• Search
• Evaluate
• Execute
SEE will help you
assess what is going on
in traffic so you can plan
and implement the safest
course of action as traffic
situations change. Let’s
look at each of these
How assertively you
search, and how much
time and space you have,
can eliminate or minimize
risk. As you search, focus
on finding potential escape routes,
especially in or around intersections,
shopping areas and school and
construction zones.
One way to search is to use your
“RiderRadar” to aggressively scan the
environment ahead of you, to the sides,
and behind you to avoid potential
hazards even before they arise. There
are three “lead times” experienced
riders consider. First, be alert and scan
for hazards that are about 2 seconds
ahead of you, or within your following
distance. Scanning your 4-second
immediate path can allow you time for
a quick response if something should
go wrong. Anything that is within 4
seconds of your path is considered
immediate because 4 seconds is
considered enough time and space to
swerve and/or brake for fixed hazards or
for someone or something entering your
path of travel.
Finally, experienced riders search for
hazards that are further out, looking
ahead to an area it would take about
12 seconds to reach. This provides
time to prepare for a situation before it
becomes immediate.
Using the SEE strategy will help you to
Search for a variety of factors such as:
• Oncoming traffic that may turn left
in front of you.
• Traffic coming from the left and
from the right.
• Traffic approaching from behind.
• Hazardous road conditions that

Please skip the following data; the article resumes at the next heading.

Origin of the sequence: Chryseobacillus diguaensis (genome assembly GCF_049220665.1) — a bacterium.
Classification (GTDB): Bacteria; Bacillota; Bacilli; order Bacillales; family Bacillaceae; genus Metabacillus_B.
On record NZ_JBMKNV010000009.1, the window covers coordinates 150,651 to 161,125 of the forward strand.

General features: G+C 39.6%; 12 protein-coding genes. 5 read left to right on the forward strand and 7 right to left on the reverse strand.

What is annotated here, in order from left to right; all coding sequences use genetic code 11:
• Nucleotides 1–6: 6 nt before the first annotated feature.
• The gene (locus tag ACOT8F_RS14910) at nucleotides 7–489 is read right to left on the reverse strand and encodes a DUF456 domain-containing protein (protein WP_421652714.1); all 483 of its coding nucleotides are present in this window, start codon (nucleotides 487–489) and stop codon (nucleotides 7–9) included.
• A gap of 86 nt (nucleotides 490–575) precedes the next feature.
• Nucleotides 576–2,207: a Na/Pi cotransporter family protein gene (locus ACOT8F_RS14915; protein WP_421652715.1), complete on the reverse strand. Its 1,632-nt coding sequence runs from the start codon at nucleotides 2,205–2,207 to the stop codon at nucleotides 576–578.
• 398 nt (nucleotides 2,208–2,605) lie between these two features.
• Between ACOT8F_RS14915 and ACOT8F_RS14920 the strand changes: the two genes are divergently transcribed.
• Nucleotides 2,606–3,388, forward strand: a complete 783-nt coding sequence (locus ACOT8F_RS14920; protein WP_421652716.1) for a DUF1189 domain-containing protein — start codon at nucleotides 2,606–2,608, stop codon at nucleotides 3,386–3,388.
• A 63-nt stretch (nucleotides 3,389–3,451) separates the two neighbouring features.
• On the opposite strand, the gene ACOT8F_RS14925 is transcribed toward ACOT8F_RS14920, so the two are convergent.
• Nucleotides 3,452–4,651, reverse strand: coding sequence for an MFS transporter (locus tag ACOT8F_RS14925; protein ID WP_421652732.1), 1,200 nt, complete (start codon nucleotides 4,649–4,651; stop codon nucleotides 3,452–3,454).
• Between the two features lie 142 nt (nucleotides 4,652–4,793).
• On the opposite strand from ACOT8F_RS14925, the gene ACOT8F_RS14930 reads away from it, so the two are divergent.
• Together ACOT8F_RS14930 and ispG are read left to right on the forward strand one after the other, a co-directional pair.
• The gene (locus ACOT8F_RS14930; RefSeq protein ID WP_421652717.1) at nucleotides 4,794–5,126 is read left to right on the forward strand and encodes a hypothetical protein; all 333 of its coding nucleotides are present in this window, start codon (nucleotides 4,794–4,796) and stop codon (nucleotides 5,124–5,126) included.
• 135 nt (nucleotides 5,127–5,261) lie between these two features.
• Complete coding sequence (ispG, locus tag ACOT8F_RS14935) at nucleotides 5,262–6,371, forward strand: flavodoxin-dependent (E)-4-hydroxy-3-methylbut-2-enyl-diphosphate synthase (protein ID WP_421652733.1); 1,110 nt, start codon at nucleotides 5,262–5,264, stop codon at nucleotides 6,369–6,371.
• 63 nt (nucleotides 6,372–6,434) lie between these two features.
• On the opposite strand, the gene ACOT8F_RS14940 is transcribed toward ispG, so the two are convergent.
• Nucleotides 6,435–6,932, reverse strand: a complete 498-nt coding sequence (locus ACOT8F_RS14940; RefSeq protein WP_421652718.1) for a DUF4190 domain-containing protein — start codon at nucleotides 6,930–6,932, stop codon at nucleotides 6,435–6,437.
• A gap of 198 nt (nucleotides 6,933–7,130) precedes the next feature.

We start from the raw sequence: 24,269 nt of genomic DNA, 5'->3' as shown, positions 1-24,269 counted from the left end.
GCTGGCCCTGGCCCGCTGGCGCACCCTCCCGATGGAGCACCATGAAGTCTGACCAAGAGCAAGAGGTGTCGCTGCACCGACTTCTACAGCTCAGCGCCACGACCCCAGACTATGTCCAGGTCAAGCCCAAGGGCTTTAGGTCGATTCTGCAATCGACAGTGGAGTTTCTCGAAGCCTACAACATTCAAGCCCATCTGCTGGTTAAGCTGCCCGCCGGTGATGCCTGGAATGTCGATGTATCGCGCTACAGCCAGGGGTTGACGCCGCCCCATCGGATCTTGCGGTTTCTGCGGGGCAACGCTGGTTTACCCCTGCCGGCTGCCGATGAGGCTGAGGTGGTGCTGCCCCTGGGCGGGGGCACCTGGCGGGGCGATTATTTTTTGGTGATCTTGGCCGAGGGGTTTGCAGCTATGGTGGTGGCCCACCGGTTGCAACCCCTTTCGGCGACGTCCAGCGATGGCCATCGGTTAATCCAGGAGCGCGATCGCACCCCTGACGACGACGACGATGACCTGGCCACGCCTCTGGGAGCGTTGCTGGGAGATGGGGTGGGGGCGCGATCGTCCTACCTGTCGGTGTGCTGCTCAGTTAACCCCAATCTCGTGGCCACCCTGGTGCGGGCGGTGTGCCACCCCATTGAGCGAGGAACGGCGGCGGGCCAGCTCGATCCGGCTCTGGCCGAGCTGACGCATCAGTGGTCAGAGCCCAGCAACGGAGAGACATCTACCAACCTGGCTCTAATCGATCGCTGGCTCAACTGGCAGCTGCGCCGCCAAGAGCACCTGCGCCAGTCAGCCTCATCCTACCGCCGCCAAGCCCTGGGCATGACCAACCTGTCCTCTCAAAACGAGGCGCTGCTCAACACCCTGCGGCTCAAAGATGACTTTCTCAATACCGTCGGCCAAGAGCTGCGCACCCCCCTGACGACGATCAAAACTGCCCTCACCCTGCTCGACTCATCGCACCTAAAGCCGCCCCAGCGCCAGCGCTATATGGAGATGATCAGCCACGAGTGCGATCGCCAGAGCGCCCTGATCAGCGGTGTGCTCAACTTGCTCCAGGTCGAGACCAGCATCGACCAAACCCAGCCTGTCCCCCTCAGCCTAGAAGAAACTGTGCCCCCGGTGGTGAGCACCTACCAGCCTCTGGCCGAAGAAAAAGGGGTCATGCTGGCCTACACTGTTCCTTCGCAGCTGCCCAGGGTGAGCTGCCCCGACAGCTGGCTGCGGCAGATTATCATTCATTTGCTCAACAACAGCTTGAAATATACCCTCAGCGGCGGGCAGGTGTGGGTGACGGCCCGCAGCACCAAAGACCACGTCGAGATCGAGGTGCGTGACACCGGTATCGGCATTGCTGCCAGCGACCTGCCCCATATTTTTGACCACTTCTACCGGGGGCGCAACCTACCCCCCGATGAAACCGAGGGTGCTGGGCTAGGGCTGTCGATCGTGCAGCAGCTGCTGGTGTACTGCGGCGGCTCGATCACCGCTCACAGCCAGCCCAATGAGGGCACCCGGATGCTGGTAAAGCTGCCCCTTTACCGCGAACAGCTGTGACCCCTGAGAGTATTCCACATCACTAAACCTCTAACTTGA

require you to be alert, especially in
areas with limited visibility. Visually
“busy” surroundings could hide you
and your motorcycle from others.
Evaluate means to think about how
hazards can interact to create risks for
you. Anticipate potential problems and
have a plan to reduce risks, particularly
when faced with:
• Road and surface characteristics
such as potholes, guardrails,
bridges, telephone poles and trees
that won’t move into your path, but
may influence your riding strategy.
• Traffic control devices including
traffic signals, warning signs, and
pavement markings, which will
require you to carefully evaluate
circumstances ahead.
• Vehicles and other traffic that
may move into your path and
increase the likelihood of a crash.
Think about your time and space
requirements in order to maintain a
margin of safety, and give yourself
time to react if an emergency arises.
Apply the old adage “one step at a
time” to handle two or more hazards.
Adjust speed to permit two hazards
to separate. Then deal with them one
at a time as single hazards. Decisionmaking becomes more complex with